SDG Bergen

The rising voice of research in policy-making

When discussing sustainable development, terms such as science advice and the science-policy interface have become all the rage. What is this all about? We asked veteran researcher Silvio Funtowicz to provide some clarity on the subject.

Professor Silvio Funtowicz discussing scientific advice and the societal impact of research on 8 February 2019 at the second SDG Conference Bergen.
THE POWER OF SCIENCE ADVICE: Silvio Funtowicz discussing scientific advice and the societal impact of research at the 2019 SDG Conference Bergen.
Eivind Senneset for the University of Bergen

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At the 2019 SDG Conference Bergen, Professor Silvio Funtowicz from the University of Bergen (UiB) was one of the keynotes on day two. Inspired by the conference concept of re:thinking and re:working the Sustainable Development Goals (SDGs), Funtowicz took a critical look at the SDGs, sharing his experiences on how researchers can provide scientific advice to policy-makers.

Advocating the knowledge of non-scientists

“I have been engaged in science advice, sustainable development and the use of science for governance and policy for decades. Providing knowledge that is relevant to support political and policy-value processes,” says Funtowicz on the emerging interest in the so-called science-policy interface.

He is, however, critical of those who equate knowledge with academic knowledge, and believes that a broader understanding of knowledge needs to be deployed. Something he has been involved in, encouraging citizen participation in knowledge creation.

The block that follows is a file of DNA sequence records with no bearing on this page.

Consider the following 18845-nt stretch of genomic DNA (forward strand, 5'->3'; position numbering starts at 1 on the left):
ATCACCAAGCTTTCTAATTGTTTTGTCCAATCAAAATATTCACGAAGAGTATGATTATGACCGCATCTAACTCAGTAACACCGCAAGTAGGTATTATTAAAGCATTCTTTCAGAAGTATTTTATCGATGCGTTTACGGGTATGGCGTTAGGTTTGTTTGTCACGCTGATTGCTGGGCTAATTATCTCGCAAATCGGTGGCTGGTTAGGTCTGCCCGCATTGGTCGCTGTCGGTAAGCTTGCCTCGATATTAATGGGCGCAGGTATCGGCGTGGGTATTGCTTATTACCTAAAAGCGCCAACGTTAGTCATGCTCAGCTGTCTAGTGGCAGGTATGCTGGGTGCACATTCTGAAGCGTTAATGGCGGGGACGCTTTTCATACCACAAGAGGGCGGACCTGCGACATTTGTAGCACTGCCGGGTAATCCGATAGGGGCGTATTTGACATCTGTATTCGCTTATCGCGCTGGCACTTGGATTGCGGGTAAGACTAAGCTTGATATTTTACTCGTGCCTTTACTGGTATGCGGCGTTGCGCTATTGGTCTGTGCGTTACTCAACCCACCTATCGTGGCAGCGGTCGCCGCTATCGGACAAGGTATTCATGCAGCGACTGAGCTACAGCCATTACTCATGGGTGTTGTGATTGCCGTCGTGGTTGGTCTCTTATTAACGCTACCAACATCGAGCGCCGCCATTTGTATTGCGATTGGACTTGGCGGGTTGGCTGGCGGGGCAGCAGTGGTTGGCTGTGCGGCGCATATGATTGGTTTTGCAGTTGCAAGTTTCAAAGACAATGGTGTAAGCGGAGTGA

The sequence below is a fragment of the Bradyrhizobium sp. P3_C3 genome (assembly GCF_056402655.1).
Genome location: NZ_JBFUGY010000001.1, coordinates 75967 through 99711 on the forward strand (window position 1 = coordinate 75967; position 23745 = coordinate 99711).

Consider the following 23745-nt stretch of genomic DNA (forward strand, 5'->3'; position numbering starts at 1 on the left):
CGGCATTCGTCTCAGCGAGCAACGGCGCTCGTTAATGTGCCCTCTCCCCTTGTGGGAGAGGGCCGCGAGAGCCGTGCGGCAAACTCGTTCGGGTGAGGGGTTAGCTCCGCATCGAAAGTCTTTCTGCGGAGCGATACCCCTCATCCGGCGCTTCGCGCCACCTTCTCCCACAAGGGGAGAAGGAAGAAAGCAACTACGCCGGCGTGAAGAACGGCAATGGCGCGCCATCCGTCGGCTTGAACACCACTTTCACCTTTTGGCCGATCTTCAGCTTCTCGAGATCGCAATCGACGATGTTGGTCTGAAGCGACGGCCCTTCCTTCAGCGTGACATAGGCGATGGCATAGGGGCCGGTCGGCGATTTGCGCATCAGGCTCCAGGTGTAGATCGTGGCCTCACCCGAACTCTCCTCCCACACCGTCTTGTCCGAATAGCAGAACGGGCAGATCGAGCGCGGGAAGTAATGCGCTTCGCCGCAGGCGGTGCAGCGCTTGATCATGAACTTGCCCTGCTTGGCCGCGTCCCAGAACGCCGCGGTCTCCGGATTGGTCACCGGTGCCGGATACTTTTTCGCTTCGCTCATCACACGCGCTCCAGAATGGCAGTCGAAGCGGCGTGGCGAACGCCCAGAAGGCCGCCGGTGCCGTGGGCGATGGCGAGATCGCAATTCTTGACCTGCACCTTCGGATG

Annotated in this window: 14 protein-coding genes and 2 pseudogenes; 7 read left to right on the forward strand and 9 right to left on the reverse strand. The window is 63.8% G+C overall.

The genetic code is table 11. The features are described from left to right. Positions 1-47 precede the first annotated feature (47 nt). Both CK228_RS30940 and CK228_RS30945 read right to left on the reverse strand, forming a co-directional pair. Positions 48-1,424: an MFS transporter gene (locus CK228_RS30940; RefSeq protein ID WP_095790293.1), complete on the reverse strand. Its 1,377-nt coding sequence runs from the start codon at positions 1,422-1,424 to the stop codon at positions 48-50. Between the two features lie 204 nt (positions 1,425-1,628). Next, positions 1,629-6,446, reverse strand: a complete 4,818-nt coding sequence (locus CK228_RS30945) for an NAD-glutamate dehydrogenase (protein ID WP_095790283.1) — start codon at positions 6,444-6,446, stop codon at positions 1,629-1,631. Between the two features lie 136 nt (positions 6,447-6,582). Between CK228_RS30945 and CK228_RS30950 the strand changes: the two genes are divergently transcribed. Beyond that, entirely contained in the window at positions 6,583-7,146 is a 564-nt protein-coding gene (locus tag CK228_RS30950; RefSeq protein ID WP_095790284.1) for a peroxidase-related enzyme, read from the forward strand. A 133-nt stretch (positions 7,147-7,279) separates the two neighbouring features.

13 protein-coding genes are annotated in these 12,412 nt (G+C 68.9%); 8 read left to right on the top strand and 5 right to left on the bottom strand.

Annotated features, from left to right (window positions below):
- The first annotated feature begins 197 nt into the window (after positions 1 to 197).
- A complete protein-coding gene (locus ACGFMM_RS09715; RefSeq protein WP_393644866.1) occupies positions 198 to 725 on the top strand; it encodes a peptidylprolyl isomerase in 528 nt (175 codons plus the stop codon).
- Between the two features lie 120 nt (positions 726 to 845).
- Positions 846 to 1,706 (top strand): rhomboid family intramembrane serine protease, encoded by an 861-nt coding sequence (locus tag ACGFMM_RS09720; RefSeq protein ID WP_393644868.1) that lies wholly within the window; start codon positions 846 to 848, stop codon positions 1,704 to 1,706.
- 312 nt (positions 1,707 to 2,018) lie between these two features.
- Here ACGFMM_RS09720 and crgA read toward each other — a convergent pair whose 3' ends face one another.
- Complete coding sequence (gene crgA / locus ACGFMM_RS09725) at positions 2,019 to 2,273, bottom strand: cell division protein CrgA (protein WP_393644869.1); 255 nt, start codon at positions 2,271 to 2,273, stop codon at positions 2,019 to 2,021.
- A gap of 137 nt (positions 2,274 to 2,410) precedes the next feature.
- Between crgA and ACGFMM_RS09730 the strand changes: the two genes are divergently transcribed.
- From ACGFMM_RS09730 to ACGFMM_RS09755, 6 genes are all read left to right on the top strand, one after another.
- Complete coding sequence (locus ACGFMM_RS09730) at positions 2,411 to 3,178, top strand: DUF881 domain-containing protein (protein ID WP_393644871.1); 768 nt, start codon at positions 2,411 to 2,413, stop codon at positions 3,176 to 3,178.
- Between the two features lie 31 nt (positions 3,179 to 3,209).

“There is a lot of knowledge that goes beyond disciplinary science which is just as effective and relevant to political decision-making, such as the knowledge of fishermen and farmers,” he says, ”and in that sense the emergent science diplomacy, enables to relate a variety of knowledge sources, coming from a variety of countries and traditions.”

The struggle to find the right language

In the panel discussion following Funtowicz's keynote several speakers mentioned science advice to policy-makers. However, how do researchers make their voices heard?

Funtowicz believes that one of the main challenges for academics is to be clear about what problem you are being asked about, and to adhere closely to the brief you are given.

“The problem for academics is that they are not used to the political-institutional ecosystem. Moreover, in that system, it can be a struggle to find the appropriate language. In an institution like a university, there is great freedom. Nevertheless, when you give advice to policy-makers, you must listen to, and study the context in which your advice or opinion will be used. Understanding how the policy-makers themselves understand the problem is a first and necessary condition.”

Even with these restrictions in mind, he believes that researchers have plenty of space to present their ideas to policy-makers, as long as they understand the policy subject and the context.

Tailoring your policy brief

One of the most common ways of providing science advice to policy-makers is via a policy brief. A short print or presentation containing policy recommendations based on scientific findings.

“Your policy brief has to be tailored and customised to the process,” Funtowicz states.

“However, it is just one element of the relevant knowledge, and is mostly a kind of reflection on the evidence. The brief might have diverse functions, and works differently depending on the circumstances. You have to be aware that it is different if you talk to a minister or to Parliament, and the brief should reflect that.”